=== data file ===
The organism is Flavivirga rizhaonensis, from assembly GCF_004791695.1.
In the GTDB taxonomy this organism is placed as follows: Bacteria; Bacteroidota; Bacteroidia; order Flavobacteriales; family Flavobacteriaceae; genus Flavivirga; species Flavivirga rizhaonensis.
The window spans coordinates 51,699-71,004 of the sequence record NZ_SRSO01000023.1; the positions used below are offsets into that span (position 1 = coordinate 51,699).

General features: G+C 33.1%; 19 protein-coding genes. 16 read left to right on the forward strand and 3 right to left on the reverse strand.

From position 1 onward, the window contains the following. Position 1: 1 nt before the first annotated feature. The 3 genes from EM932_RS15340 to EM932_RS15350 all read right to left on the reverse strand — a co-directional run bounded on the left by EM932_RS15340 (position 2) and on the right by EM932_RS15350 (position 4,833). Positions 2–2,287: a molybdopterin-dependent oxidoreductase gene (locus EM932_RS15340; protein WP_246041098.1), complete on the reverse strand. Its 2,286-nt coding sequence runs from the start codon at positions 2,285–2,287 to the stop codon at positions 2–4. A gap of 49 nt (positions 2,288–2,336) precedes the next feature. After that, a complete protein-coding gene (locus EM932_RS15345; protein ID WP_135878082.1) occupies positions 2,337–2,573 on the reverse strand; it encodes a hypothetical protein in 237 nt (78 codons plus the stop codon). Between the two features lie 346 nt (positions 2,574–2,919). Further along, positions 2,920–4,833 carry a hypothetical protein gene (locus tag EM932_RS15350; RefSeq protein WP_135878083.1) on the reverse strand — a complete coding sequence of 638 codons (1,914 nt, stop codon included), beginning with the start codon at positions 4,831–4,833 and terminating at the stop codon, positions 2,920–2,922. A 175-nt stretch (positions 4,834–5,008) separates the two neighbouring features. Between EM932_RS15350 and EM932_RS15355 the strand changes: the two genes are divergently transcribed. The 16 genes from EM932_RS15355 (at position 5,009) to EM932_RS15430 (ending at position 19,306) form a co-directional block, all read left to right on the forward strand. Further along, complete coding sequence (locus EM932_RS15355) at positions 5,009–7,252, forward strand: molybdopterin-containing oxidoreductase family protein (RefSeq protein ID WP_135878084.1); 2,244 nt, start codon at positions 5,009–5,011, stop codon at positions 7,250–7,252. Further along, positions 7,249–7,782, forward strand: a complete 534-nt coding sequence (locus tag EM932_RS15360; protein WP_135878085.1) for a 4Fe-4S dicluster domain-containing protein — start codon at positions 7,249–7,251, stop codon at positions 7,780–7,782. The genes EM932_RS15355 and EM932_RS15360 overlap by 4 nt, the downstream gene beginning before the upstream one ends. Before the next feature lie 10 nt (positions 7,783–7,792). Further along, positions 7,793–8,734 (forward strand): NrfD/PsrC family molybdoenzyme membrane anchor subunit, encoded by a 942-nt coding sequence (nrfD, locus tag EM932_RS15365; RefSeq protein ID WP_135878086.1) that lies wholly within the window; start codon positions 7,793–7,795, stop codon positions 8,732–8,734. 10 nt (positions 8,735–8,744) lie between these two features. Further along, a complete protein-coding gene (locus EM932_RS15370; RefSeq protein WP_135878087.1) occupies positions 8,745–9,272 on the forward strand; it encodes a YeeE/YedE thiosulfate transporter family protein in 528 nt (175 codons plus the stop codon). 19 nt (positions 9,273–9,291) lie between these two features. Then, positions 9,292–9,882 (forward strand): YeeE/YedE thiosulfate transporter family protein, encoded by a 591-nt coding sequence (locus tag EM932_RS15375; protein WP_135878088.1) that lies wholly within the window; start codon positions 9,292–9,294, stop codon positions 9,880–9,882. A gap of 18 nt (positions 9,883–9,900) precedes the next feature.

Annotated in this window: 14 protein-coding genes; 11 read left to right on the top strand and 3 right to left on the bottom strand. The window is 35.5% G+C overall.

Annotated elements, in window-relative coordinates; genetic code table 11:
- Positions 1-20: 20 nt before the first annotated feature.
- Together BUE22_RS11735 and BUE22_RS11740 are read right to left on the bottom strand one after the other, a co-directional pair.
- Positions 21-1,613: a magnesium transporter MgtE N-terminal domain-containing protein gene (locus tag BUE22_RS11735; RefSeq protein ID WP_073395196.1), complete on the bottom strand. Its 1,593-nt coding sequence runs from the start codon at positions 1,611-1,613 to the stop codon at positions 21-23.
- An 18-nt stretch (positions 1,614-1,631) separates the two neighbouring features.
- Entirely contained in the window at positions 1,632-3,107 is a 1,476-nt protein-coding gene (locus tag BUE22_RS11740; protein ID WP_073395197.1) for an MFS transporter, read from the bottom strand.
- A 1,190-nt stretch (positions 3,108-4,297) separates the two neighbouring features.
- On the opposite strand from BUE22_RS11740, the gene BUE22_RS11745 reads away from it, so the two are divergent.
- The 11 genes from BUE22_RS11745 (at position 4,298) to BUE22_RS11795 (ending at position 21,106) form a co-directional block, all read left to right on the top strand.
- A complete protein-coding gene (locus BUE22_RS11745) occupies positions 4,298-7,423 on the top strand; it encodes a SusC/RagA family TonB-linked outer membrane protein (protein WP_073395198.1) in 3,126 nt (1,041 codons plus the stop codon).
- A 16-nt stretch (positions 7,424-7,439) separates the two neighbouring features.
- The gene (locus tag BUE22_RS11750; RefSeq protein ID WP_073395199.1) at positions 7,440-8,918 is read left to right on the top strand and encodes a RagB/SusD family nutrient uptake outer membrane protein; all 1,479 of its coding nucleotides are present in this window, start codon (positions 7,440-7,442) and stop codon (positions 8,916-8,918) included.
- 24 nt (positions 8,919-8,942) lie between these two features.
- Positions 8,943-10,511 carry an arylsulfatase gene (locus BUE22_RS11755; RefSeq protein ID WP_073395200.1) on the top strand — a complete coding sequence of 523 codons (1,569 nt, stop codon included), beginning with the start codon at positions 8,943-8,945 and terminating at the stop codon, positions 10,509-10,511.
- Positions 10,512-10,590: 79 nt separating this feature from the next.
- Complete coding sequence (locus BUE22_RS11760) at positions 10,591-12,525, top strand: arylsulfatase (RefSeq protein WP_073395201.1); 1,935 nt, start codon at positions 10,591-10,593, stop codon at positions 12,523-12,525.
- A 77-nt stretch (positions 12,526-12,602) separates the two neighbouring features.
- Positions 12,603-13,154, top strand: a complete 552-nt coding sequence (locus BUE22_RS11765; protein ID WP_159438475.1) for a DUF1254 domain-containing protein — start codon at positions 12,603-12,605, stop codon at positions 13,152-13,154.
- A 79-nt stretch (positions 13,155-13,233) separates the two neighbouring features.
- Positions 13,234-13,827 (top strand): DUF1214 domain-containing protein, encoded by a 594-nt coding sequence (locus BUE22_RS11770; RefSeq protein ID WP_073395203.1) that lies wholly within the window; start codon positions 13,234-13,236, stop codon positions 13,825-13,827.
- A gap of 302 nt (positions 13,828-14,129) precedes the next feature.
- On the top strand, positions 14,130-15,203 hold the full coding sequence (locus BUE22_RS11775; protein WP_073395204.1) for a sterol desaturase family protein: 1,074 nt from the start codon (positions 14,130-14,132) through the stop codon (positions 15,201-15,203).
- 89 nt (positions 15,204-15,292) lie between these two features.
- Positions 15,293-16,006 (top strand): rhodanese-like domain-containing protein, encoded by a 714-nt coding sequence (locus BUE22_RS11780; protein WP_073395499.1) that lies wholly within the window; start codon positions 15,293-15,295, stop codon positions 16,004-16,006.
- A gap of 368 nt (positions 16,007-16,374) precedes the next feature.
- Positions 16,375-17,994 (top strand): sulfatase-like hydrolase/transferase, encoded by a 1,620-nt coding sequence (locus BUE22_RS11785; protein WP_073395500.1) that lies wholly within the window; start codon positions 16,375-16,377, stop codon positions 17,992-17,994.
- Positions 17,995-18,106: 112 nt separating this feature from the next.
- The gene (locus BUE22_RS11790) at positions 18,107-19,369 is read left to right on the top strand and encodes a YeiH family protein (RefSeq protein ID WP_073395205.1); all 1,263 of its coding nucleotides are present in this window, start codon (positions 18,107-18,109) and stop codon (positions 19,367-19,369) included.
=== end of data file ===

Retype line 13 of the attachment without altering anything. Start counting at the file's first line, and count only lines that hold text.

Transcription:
- A 1,190-nt stretch (positions 3,108-4,297) separates the two neighbouring features.